DNA Lounge: Wherein the hearing video is discovered.

Apparently the video of the hearing is, in fact, online, but it's a complete pain in the ass to get to it unless you run Windows. It's here, via the City Operations & Neighborhood Services Committee page on SFGTV. Unfortunately, their embedded video doesn't play on MacOS or Linux, because apparently the San Francisco city government thinks that it is OK to require you to tithe money to Microsoft before you are able to watch video of your government in action. Why don't they just upload all this crap to Youtube so that it would work on any operating system? Who knows.

Anyway, if you want to watch this video on a Mac, you have to install VLC and open this URL in it. The Entertainment Commission part of the hearing starts quite far in, at around 3:24:00. Public testimony begins at 3:44:00.

If anyone manages to download this thing and upload it to Youtube, please let me know.

The transcript of the closed captioning is here, but it's full of hilarious errors that make it largely incomprehensible. Search for "Recess until 1:00 P.M." for the beginning of the EC hearing.


I demand the blattarian anti-urination gene-mod. STAT.

Cockroach Superpower No. 42: They Don't Need to Pee

To survive in hostile environments, cockroaches rely on their own vermin: Blattabacterium, a microbe that hitched a ride inside roaches 140 million years ago, and hasn't left since. "Blattabacterium can produce all of the essential amino acids, various vitamins, and other required compounds from a limited palette of metabolic substrates," write entomologists in a study published Monday in the Proceedings of the National Academy of Sciences.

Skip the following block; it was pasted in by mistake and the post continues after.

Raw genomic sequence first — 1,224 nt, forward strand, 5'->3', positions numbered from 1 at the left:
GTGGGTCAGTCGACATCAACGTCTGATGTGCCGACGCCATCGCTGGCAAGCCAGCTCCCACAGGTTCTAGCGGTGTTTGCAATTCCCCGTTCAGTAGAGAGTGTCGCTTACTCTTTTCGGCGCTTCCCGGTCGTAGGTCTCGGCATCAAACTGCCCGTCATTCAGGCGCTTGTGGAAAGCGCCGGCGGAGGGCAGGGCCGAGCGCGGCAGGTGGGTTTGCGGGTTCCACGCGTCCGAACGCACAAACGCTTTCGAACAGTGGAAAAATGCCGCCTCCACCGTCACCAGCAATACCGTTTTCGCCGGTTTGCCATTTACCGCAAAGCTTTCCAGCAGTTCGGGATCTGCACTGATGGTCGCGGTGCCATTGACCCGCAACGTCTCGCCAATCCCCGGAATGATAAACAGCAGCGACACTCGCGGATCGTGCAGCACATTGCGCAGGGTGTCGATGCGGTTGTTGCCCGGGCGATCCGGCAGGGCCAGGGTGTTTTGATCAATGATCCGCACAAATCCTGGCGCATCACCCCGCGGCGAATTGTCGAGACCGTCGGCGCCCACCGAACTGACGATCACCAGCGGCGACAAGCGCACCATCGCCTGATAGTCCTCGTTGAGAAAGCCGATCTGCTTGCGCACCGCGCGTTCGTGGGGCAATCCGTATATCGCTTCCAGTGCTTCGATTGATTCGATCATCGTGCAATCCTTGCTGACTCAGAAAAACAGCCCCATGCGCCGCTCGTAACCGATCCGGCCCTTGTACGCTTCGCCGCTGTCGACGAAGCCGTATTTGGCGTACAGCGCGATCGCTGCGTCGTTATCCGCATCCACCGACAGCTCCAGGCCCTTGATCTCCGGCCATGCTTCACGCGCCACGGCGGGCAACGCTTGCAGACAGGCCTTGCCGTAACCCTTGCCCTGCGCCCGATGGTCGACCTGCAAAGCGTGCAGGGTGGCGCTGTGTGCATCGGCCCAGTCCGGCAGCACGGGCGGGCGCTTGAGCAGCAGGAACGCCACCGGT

Researchers have known that cockroaches need the microbes to survive: Kill Blattabacterium with antibiotics, and the insects die. They also knew that roaches store excess nitrogen -- one of life's essential elements, needed to make proteins, amino acids and DNA -- inside their bodies, in tiny deposits of uric acid. But researchers didn't know exactly what became of the uric acid after it was stored, or precisely what Blattabacterium did.

Sequencing the microbe's genome made the links clear. The microbe contains genes that code for enzymes that break down urea and ammonia, the components of uric acid. Other genes instruct the microbe to take the resulting molecules and use them to make amino acids, repair cell walls and membranes, and perform other metabolic tasks.

Blattabacterium also helps free cockroaches from the need to urinate. In humans and other terrestrial animals, otherwise toxic uric acid is diluted with water, then flushed from the body as urine. Cockroaches save that water. Compared to them, the iconic stillsuits worn by the fictional Fremen of Dune would be wasteful.

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